A comparison of actual to recommended purchasing patterns shows that U.S. consumers’ food choices are out of sync with Federal dietary guidance. But, are there subgroups of Americans who are especially unlikely to meet the recommendations? To compare overall purchasing patterns of households in different economic and demographic subgroups, researchers calculated an overall score for each Homescan household based on how its shopping habits, on a quarterly basis, compared with USDA-recommended expenditure shares.

Scores indicate that dietary quality is a general problem in the U.S. and is not confined to a particular economic or demographic group. Differences in household scores across racial groups, regions of the country, and income groups are relatively small, and all groups are in need of improvement. For example, scores rose slightly with household income, and at the extreme ends of the income distribution (annual incomes below $12,000 and above $200,000), average scores differed by 18 percent. Nevertheless, both groups’ scores indicated food purchasing patterns that were far from ideal when compared with recommendations.

Food Spending Patterns Changed Little Over Time

The average quarterly grocery cart did not improve noticeably in healthfulness between 1998 and 2006, with the exception of an increase in the share of spending on whole grains, coupled with a decreased share of spending on refined grains. The average Homescan household spent 1.3 percent of its food expenditures on whole grains in 2006, up from 0.7 percent in 1998. The expenditure share for refined grains fell from 6.2 percent to 5.4 percent over the 9 years. In 2005, the Dietary Guidelines recommended that whole grains should account for half of all grain consumption, and the food industry responded by providing more whole grain products. The combined effect of these two factors may have influenced consumers’ purchases.

On a less positive note, Homescan panelists allocated less of their food budgets to fruits and vegetables and more to packaged and processed foods and beverages in 2006 than in 1998. Expenditure shares for fruits and vegetables each fell by 1.4 percentage points over the period, while the expenditure share for packaged and processed foods rose by 3.2 percentage points.

Eating Out Requires Smart Choices, Too

Despite this discouraging picture, ERS analyses of food consumption surveys find that the nutritional content of food prepared at home is superior in many ways to the foods we eat away from home. This difference in healthfulness is the result of what type of food is offered, what food is selected, how the food is prepared, and how much of the food is eaten. For example, baked potatoes are more commonly eaten at home, while less nutritious fried potatoes are a restaurant staple. And, we are eating out more. In 2005-08, Americans consumed 32 percent of their daily calories away from home, up from 18 percent in 1977-78.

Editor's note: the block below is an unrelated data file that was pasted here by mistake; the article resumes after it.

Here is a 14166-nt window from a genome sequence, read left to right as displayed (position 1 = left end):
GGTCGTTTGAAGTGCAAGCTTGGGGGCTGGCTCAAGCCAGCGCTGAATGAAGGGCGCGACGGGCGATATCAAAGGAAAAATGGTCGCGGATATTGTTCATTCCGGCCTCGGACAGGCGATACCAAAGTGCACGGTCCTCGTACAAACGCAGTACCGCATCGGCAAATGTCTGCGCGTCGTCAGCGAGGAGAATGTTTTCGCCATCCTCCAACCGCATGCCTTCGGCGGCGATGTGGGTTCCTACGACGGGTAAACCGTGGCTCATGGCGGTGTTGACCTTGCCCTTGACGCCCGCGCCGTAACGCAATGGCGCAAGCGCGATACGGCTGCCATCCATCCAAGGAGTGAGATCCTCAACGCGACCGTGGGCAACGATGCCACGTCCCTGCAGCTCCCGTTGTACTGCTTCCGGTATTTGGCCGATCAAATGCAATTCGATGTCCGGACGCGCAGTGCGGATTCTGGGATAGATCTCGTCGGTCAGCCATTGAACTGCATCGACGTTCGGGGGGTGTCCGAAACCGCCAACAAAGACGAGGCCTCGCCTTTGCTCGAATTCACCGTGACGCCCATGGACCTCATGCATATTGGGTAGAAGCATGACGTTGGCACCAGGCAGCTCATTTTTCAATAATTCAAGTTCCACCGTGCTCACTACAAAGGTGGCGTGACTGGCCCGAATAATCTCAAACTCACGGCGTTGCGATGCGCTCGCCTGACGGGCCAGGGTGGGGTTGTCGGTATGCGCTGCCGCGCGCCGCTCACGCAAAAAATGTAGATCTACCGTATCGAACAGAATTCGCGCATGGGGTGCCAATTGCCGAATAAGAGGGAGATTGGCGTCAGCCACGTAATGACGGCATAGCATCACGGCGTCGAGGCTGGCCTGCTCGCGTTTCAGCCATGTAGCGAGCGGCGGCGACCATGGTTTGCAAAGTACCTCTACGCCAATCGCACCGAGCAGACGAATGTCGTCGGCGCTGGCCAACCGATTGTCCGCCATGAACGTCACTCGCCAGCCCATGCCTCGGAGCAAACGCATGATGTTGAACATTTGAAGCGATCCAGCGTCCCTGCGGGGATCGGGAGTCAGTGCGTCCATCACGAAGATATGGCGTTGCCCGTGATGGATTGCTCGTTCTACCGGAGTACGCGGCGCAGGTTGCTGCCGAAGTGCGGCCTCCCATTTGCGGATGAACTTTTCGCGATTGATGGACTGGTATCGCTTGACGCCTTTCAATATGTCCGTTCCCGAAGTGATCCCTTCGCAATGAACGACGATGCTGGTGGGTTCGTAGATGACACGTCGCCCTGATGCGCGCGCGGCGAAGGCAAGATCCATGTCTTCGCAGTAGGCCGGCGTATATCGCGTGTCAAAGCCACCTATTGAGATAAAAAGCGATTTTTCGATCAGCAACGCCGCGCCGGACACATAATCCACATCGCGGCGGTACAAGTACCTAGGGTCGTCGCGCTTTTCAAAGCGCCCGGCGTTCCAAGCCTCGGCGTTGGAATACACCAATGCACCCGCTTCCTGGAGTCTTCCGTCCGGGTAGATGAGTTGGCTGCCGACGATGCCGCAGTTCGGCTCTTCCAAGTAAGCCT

ERS researchers analyzed the foods people reported eating in two national surveys conducted in 1977-78 and 2005-08. Nutrient data for those foods were computed by USDA researchers using recipes that best met food descriptions supplied by survey respondents, including information on the source of food (home foods versus foods from restaurants, fast food places, and other away-from-home locations), method of preparation (such as fried versus grilled), quantity consumed, and accompaniments (for example, sour cream and butter on a baked potato versus just salt and pepper).

According to the surveys, Americans have made some positive nutrition changes at home but less so when eating out. In 1977-78, the total fat content of food consumed at home and food away from home was virtually the same, at 39.6 and 39.9 percent of calories, respectively. By 2005-08, the fat content of at-home food had dropped to 30.5 percent of calories, within the 20-35 percent of calories range recommended by the Institute of Medicine of the National Academies, while that for away-from-home food changed little and stood at 37.2 percent. At-home foods also became more calcium-rich between the two survey periods. For each 1,000 calories consumed at home, Americans increased their calcium intake from 425 milligrams (mg) to 559 mg. Over the same period, the calcium density of food away from home grew only slightly, from 452 mg to 460 mg per 1,000 calories.

In 2005-08, USDA researchers expanded the nutrient analysis to include estimates of the amounts of saturated fat, sodium, and dietary fiber in at-home and away-from-home foods. Again, away-from-home foods were less consistent with dietary recommendations than at-home foods and were higher in saturated fat and sodium and lower in dietary fiber.